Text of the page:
Sunday, 19 October 2014

Theresa May defends mass data collection of citizens, says it’s not surveillance

The UK Home Secretary Theresa May has defended the government’s mass collection of its citizen’s phone and internet traffic, according to the BBC.

"If you are searching for the needle in the haystack, you have to have a haystack in the first place," she said.

This is a disingenuous statement at best and at odds with what she said next:

Mrs May argued that collecting and storing phone and internet records was not the same as "mass surveillance" because "most of the data will not be looked at at all, will not be touched".

The government is either mining this data (to find the needles, they need to examine every bit of hay) or they’re specifically targeting people they have legitimate reason to suspect.  Which is it?  If it’s the latter, they don’t need to collect everyone else’s data along with that of the people they suspect.  The best they can say is that if they collect everyone’s data, they’ll have historic data of terrorists, which might conceivably help the investigation. Except that they probably won’t. I think terrorists are going to be pretty careful about their communications.

May’s statements ignore some pretty big considerations:

  • How is the data going to be used?  Will the government only look at the data where there is an existing suspicion of wrongdoing or will they use the data to generate suspicion?  Am I automatically a suspect if someone calls me from a suspect’s phone?  Does that mean they get to examine all my traffic metadata? Does it mean that they have a legitimate reason to tap the contents of my communications?
  • How effective is the mass collection of data in foiling terrorist plots?  In fact, May doesn’t just leave this unanswered, she explicitly refuses to answer and rules out ever answering in the future.
  • What guarantee do we have that mission creep will not occur?  It’s surely inevitable even if such guarantees were in place.  The government had no qualms about secretly (and illegally) collecting this data in the first place.  Why should it be any more honest about how that data is being used and will be used in the future?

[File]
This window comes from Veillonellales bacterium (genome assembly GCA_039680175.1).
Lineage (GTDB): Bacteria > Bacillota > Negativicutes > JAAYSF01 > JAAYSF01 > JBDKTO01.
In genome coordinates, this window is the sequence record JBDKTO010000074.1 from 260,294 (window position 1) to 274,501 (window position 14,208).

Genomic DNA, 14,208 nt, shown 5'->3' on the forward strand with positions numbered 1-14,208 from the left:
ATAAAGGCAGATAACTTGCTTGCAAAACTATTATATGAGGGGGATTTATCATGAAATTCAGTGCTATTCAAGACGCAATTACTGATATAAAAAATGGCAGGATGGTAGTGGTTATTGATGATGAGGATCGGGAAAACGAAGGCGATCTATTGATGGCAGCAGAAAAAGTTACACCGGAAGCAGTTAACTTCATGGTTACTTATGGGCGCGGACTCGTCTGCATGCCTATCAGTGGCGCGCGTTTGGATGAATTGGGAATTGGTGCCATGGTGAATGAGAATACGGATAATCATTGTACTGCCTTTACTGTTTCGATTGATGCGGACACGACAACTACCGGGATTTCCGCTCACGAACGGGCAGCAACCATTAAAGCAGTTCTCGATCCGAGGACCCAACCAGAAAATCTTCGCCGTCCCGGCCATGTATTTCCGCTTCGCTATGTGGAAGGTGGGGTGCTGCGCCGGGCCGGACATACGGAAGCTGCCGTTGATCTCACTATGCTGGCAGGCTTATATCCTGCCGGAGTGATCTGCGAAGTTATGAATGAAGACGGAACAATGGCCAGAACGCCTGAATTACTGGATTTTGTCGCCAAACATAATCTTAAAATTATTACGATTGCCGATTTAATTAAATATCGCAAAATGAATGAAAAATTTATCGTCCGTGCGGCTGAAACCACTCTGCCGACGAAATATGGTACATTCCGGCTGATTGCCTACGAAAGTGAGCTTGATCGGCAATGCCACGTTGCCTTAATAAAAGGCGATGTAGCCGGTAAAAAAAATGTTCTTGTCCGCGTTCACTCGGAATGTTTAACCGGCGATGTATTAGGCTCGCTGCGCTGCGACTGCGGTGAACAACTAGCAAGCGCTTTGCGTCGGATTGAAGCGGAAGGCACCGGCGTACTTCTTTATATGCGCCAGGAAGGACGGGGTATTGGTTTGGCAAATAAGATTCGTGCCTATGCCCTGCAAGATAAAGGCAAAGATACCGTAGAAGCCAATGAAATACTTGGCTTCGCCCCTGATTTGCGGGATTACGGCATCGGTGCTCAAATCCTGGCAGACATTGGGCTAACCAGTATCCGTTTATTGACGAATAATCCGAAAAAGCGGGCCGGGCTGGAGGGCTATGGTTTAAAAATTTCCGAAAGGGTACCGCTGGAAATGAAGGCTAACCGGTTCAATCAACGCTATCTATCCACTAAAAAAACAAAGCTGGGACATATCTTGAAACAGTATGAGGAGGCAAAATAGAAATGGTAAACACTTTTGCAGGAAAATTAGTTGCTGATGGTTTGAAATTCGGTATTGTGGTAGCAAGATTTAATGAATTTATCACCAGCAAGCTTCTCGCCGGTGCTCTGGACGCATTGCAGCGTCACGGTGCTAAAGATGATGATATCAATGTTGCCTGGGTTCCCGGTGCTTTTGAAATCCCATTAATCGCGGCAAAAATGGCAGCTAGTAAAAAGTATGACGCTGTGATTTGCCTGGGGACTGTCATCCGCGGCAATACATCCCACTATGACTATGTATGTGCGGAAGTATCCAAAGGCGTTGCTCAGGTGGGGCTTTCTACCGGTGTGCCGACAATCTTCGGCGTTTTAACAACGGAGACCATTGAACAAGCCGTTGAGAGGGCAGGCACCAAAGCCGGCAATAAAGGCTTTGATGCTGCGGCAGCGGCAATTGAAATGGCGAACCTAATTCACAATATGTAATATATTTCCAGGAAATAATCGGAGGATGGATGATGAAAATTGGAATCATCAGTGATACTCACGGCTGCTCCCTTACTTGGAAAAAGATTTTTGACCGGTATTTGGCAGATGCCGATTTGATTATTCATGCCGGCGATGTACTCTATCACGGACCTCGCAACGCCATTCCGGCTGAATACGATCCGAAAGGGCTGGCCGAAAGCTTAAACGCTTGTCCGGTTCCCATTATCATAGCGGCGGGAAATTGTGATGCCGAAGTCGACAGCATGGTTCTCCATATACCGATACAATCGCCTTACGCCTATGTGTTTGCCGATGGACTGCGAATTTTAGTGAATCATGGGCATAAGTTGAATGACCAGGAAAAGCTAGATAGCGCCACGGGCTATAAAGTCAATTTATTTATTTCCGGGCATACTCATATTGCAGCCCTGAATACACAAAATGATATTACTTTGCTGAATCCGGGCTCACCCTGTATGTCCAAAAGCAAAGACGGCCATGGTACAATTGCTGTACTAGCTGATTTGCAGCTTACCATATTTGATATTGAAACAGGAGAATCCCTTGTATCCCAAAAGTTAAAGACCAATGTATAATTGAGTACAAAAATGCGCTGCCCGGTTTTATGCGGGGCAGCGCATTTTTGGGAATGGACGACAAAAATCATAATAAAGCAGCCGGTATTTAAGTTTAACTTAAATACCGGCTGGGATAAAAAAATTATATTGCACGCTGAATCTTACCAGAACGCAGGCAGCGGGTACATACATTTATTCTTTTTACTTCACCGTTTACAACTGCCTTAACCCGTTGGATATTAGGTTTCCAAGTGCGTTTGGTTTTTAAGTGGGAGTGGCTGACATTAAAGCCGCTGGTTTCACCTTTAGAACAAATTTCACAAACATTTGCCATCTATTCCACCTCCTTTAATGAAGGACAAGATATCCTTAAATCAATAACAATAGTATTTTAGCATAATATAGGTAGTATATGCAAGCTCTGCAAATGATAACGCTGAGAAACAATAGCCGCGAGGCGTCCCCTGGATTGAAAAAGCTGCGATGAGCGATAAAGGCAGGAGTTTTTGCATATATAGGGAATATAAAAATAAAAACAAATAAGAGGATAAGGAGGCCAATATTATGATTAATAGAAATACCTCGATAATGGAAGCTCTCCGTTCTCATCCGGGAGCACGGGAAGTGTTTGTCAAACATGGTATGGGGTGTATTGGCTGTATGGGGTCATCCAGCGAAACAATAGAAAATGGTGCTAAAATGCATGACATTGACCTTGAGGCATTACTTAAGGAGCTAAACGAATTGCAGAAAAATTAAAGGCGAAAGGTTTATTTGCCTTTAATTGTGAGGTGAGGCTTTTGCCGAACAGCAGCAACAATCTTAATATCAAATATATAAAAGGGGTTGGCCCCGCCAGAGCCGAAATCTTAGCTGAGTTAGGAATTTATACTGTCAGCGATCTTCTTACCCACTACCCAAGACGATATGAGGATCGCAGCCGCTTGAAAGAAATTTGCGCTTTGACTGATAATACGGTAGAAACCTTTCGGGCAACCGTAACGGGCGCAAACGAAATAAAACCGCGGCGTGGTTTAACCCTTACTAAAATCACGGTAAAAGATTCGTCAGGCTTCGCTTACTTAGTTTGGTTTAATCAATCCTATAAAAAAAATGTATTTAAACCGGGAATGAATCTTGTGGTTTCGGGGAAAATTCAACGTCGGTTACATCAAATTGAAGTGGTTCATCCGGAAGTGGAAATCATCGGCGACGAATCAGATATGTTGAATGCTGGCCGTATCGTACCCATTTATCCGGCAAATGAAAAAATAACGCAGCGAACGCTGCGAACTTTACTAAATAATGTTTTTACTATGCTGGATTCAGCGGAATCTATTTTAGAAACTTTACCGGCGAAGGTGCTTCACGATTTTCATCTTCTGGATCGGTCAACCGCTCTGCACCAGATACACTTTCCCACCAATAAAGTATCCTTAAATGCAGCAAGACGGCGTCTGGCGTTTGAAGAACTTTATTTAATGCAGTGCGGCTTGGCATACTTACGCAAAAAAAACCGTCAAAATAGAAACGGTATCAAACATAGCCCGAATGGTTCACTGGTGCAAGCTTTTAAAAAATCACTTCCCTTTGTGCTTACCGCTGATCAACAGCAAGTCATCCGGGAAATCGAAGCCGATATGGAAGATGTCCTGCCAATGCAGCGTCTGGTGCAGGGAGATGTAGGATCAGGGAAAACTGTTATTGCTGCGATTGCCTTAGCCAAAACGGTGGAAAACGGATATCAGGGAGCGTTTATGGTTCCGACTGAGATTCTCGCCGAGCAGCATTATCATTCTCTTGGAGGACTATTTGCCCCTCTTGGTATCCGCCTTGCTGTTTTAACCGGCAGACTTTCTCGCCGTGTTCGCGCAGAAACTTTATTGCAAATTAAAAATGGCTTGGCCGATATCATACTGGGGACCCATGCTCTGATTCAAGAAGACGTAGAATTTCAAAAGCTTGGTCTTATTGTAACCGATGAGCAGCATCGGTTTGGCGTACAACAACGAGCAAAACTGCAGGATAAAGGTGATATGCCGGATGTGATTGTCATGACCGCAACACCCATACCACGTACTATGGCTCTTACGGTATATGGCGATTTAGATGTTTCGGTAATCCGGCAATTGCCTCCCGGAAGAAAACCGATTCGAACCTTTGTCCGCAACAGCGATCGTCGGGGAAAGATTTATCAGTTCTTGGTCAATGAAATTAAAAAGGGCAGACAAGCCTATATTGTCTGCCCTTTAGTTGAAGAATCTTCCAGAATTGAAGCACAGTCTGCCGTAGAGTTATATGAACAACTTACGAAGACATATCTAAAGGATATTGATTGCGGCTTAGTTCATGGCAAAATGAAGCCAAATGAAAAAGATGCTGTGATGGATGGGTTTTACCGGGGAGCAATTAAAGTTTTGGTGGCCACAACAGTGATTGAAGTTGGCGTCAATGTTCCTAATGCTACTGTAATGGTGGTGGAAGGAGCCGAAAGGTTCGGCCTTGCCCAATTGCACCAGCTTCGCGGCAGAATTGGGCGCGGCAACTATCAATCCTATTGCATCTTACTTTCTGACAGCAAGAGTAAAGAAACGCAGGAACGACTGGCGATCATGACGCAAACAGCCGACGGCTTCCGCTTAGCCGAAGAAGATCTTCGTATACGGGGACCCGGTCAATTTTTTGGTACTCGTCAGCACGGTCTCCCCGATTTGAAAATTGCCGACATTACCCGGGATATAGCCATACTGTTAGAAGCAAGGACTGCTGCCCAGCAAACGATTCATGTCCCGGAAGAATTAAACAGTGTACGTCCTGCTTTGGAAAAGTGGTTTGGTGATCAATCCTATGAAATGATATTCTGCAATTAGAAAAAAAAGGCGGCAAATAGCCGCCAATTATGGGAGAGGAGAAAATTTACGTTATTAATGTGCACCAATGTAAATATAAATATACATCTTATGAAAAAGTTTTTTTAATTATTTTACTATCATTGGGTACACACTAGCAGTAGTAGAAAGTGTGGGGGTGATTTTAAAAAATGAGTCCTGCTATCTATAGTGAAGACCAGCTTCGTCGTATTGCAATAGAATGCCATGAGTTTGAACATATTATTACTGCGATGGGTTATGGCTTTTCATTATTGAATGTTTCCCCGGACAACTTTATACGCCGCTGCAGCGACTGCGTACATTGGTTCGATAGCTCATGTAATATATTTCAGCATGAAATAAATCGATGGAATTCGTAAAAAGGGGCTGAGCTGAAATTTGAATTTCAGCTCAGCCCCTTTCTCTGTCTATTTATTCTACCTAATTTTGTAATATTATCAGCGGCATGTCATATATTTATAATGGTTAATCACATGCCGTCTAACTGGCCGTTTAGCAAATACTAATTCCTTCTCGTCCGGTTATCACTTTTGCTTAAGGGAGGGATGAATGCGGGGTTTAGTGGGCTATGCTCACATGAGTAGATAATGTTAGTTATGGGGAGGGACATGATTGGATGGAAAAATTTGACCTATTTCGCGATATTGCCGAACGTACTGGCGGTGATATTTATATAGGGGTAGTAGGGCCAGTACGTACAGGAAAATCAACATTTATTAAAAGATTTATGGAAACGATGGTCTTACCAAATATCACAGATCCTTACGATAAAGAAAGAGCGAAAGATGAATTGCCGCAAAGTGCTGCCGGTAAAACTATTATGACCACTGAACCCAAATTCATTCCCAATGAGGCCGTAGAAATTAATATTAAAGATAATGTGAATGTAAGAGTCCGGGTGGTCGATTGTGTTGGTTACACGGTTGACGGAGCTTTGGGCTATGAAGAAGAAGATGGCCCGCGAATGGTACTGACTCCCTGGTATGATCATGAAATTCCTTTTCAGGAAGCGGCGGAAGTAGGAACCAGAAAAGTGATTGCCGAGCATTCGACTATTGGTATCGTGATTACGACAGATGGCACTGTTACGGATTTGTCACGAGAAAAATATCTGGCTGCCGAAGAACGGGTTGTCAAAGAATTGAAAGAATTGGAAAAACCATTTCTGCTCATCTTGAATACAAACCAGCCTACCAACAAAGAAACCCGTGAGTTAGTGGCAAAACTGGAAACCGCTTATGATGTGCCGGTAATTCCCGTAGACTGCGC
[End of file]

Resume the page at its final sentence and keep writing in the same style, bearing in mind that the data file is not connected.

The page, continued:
She said:

"I think there is - not a contract entered into - but an unwritten agreement between the individual and the state that the state is going to do everything they can to keep them safe and secure."

Well that just makes me feel less safe. The only reasons for such an agreement to remain unwritten is so that we, the citizens, don’t get to decide what’s too big a price to pay for ‘safety’; don’t get to know what that ‘safety’ actually entails or how effective the measures have been; and that the government can change the meaning of can in “everything they can” whenever they feel like it.

She said commercial companies also collected large quantities of data to target advertising at consumers.

Yes they do and many have abominable practices. But this – as May surely understands – is completely different. First, we get to choose whether we use those companies or not (at least in principle) and second, the agreement with those companies is not “unwritten”.  Sure, companies can and do change their T&Cs all the time and without warning. Sure, this can and does lead to infringements of privacy and our freedom to use the things we’ve bought as we wish, but we do have a choice and a legal system within which we can pursue complaints.  We can also limit the amount of information some companies collect about us.  We might use Google for email and Microsoft for instant messaging, O2 for work calls and EE for personal calls.

This is not the same as non-consensual and until recently covert mass collection of all our data, to be used for reasons we’re not told about, apparently without judicial oversight.

She said there was a clear difference between examining data - the time and location of phone calls, for example - and snooping on the contents of calls and emails.

There is a difference, yes. But that’s a false distinction.  It doesn’t make one benign and the other dangerous.  Besides, if they use metadata to generate targets of suspicion, they can just go and get permission to tap those people’s comms.  May says she agrees to almost all requests so there is no practical difference.

She said there was a need to educate the public about why bulk data collection was needed

and then refused to say why it was and ruling out doing so in the future.

But back to this point, in closing:

Mrs May argued that collecting and storing phone and internet records was not the same as "mass surveillance" because "most of the data will not be looked at at all, will not be touched".

Studies have shown (unsurprisingly) that people behave differently when they think they are being watched or – crucially – when they think they might be watched at any time.  When we change our behaviour because we think someone might be watching, we are accepting surveillance in dribs and drabs. 

And we can’t back out. 

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